Mortum have by now focused, or rather reduced their approach to black metal to very specific kind of musical statements, manifesting in more prominent melodies and an overall stability. The first thing the listener may notice in contrast with The Rites of Depopulation (2011) is that texture is now kept constant, rather than having it change for the sake of variety of expression. The desired effect is attained by having two guitar lines, in clear support and lead roles, though not formulated in the manner of rock or mainstream heavy metal, but rather as tremolo-picked riff line and tremolo-picked melody line. Overall, there remains the impression that Mortum have settled into a musical, and perhaps emotional, position that demands no construed challenges or rituals, but rather a pure state of existence in organic rhythms not calculated. Character-wise, we find very little sinister manifestation in the sounds themselves, and in its place a feeling of liberation and plenitude without falling into either kitsch or crassness.
Riffs here are little more than melodies played as tremolo-picked power chords, with very few attempts at constructing more musically than a pure presentation of these accompanied by a suitable, though rather laid back, drumwork. The vocals are raw and evocative, inserted at the right times as all underground metal should gauge. In return for the absence of textural and rhythmic variety, Mortum must reinforce the integrity of these straight-forward lines. In truth, this is not just a trade off, but a requisite step to creating this kind of music that bears some resemblance to a more pop sensibility for simplicity in completeness. To this end, these compositions are thematic rather than modal; we find here are songs tending towards simple and repetitive structures, full-sounding but minimal textures, and short and expressive melodies with descriptive arches.
From the point of view of overall structure, Mortum has decided here to go for the bare minimum. This on the one hand enhances the importance of the strong thematic orientation of the pieces, but on the other hand reduces the possible reach and scope that a more developed narrative could afford. From the point of view of underground metal, this can be disappointing, as one involving himself in the reception of these genres expects to be submerged in obscure depths through musical elaboration. Eheieh Chaos expresses an almost joyous reveling of a supra-human experiencing of life imbued by the presencing of echoes and shadows of beings from across the universe. We can surmise that the musicians’ interpretation and decision to focus on this angle of their experience may change in time, and we might yet be treated to a far more detailed aural account of the exploration of other dimensions of being.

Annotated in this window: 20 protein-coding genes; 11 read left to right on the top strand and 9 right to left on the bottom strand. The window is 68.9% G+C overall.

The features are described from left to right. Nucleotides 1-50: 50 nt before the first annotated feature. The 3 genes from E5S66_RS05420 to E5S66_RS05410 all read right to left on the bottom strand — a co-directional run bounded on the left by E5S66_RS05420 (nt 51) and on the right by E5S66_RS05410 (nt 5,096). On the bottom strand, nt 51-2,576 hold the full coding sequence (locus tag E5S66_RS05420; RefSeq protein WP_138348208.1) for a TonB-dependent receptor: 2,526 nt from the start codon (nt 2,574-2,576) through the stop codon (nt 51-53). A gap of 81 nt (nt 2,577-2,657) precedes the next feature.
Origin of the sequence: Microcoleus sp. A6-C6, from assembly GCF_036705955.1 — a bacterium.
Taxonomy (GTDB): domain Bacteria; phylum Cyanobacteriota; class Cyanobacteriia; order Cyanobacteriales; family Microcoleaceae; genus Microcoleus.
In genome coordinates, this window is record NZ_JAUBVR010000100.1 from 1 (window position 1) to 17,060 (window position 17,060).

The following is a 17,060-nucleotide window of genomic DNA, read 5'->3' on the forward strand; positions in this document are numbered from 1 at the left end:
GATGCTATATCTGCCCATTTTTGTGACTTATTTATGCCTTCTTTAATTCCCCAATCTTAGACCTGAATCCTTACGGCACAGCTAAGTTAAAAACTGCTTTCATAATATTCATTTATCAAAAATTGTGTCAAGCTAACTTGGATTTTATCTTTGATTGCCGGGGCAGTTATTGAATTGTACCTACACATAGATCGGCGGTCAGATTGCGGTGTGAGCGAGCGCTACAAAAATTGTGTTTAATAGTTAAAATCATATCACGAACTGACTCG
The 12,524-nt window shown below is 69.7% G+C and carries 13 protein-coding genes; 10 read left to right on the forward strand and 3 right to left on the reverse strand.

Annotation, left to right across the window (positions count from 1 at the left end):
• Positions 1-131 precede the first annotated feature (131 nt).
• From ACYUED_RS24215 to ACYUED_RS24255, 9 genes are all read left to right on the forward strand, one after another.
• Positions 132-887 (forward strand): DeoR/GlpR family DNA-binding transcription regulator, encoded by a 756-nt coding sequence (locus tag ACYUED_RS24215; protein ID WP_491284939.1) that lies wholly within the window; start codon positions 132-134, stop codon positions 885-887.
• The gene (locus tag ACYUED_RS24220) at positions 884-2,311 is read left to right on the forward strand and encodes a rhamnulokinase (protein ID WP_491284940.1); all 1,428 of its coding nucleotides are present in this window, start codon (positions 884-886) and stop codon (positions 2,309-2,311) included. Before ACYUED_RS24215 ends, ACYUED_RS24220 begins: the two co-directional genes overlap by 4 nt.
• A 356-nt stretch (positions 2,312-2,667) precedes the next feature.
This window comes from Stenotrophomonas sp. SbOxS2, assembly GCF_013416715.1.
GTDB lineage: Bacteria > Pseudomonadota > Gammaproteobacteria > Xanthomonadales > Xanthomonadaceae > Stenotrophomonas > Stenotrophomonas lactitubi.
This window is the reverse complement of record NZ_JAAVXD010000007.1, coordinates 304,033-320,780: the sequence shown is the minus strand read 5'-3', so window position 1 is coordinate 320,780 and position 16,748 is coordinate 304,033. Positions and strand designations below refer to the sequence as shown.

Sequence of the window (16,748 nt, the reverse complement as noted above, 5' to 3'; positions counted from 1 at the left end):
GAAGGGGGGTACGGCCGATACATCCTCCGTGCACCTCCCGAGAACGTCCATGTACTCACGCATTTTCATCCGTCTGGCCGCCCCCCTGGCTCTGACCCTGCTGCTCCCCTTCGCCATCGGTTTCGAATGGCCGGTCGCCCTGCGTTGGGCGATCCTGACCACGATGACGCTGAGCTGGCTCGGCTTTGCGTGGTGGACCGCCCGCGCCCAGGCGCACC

While at first the fan of underground may be tempted to favor Mortum’s earlier full-length album, a closer and more sensible apprehension of the music shows that Eheieh Chaos is not only the more mature, but also far more realized from a musical standpoint —albeit in the direction of refined pop rather than underground metal. In this sense, we may draw a parallel to the music of Kraftwerk in an album such as Die Mensch Maschine, both in terms of concentration on theme, the fullness of the expression of the same, as well as its highlighting by a stripping down of the structure. Having mastered simplicity and the ability to focus on moments, and so on what we have recently termed fluxions applied to metal music “momentaneousness”/”immediacy,” we can conjecture possible works where structures develop narrative growing naturally from these thematic shapes without deforming or debilitating the whole.